How to Pet Proof Your House

My husband and I recently had a scare with
our little dog Sophie here. She was violently sick and we didn’t know what was wrong with
her. She’s getting to be an old girl so we thought maybe her time had come. Luckily for Sophie, it ended up being a treatable
bacterial infection. But it got me thinking about all of the things our pets are exposed
to. When they’re out for a walk, or when they’re swimming in the river. Even in their own backyards
or in their own houses. So I thought that I would do a tidbit this
week about pet proofing our house. The importance of doing it and ways that you can do it. What dog does’t sniff the floor looking for
any last morsel of food. They sniff it out until they can find it. Now it may not only
be bits of food that they’re licking off the floor, it could also be residue left behind
by your floor cleaner. Hard surface cleaners can contain toxic chemicals
that may harm your dog whether immediately or over time. The solution is to use all natural
floor cleaners which would be much easier than trying to keep your furry pal from licking
crumbs from the floor. In fact a good rule of thumb is to use non-toxic,
all natural cleaners everywhere in your house. So lemons, vinegar and baking soda are excellent,
non-toxic ingredients that you can use to make your own cleaners, and they won’t harm
your pets. Pesticides and herbicides are full of toxic
chemicals too. Now as humans, we know the dangers and safety measures involved when
using these products. But dogs don’t. And often times, pesticides and herbicides are
used in the very space they frequent. Where they do their business, where they lounge
in the grass or where they play fetch. So why would you use a toxic product, and then
invite or practically force your pet to be surrounded in it? Again, all natural products are best. Or eliminate
the use of herbicides and pesticides all together. Certain indoor and outdoor plants are poisonous
to pets. Common indoor plants like poinsettias, aloe vera or asparagus ferns can be harmful.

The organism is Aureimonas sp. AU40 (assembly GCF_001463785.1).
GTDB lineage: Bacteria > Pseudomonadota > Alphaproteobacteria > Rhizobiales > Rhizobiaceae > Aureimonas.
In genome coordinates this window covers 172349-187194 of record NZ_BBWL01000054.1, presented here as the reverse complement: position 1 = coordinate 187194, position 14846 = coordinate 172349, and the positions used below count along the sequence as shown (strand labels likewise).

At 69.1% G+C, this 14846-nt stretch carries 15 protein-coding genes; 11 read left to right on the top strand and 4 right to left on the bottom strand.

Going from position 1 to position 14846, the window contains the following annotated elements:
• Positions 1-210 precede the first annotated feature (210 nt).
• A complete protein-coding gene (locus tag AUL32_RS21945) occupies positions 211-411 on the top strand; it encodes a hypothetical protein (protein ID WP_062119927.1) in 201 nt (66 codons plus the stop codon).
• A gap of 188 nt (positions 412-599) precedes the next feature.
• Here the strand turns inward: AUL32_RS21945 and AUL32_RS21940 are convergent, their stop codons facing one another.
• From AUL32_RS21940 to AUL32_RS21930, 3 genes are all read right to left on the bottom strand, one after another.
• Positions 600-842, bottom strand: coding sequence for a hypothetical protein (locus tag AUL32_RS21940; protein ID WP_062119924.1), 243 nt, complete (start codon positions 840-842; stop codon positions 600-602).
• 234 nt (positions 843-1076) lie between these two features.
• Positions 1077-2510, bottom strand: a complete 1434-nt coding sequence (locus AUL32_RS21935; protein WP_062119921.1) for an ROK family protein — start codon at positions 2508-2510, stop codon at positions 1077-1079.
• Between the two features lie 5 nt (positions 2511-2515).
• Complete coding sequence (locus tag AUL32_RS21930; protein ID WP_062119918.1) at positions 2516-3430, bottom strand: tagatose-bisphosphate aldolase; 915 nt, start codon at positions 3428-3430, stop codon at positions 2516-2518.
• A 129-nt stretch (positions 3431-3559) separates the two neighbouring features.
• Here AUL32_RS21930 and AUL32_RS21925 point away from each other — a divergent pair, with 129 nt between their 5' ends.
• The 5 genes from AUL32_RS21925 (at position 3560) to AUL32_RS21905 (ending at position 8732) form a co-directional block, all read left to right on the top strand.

Outdoor plants such as tomato vines, lilies, or rhubarb leaves can cause your pets to get
sick. So always check how pet friendly a plant is before you plant it or before you bring
it home. Be careful of fluids that have dripped from
your vehicle onto the garage floor. Antifreeze is a major problem because it smells sweet
and animals are attracted to it. So keep the garage floor clean at all times and store
antifreeze in closed cupboard up high so it can’t be reached. Place a rescue sticker on your door or window
will alert rescue crews or neighbours that your pet is trapped inside in an emergency
situation. Now you can completely pet proof your house
and your pet may still find something to get into. Maybe they chewed or tore apart the
cushion on the couch or maybe they decided to feast on the drywall; I’ve seen that before. Regular exercise every single day will keep
them entertained and their minds stimulated so they don’t get so bored that they have
to find their own way to entertain themselves. Like chewing up a pair of your favourite shoes. And if you’re wondering, miss Sophie bear
is doing much better and back to her silly old self. I hope you enjoyed this week’s tidbit and
if you did please like, share, sign up or subscribe to get weekly tidbits to help you
buy, sell or simply love your home. Thanks for watching.

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